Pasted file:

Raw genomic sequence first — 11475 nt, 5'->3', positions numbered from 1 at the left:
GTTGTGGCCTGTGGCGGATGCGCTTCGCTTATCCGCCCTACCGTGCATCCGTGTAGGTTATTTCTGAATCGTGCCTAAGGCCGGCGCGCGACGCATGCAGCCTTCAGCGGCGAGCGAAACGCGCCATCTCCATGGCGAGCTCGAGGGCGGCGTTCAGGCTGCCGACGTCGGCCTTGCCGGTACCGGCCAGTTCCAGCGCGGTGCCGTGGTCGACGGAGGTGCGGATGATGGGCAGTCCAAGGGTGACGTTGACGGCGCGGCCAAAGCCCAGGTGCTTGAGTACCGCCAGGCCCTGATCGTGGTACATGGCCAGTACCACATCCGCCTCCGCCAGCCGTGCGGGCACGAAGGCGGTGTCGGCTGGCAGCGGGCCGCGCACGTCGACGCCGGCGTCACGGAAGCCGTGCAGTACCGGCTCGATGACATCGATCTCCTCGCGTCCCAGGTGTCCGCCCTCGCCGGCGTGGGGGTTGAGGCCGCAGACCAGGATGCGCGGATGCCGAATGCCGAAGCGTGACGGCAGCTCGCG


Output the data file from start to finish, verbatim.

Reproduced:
Raw genomic sequence first — 11475 nt, 5'->3', positions numbered from 1 at the left:
GTTGTGGCCTGTGGCGGATGCGCTTCGCTTATCCGCCCTACCGTGCATCCGTGTAGGTTATTTCTGAATCGTGCCTAAGGCCGGCGCGCGACGCATGCAGCCTTCAGCGGCGAGCGAAACGCGCCATCTCCATGGCGAGCTCGAGGGCGGCGTTCAGGCTGCCGACGTCGGCCTTGCCGGTACCGGCCAGTTCCAGCGCGGTGCCGTGGTCGACGGAGGTGCGGATGATGGGCAGTCCAAGGGTGACGTTGACGGCGCGGCCAAAGCCCAGGTGCTTGAGTACCGCCAGGCCCTGATCGTGGTACATGGCCAGTACCACATCCGCCTCCGCCAGCCGTGCGGGCACGAAGGCGGTGTCGGCTGGCAGCGGGCCGCGCACGTCGACGCCGGCGTCACGGAAGCCGTGCAGTACCGGCTCGATGACATCGATCTCCTCGCGTCCCAGGTGTCCGCCCTCGCCGGCGTGGGGGTTGAGGCCGCAGACCAGGATGCGCGGATGCCGAATGCCGAAGCGTGACGGCAGCTCGCG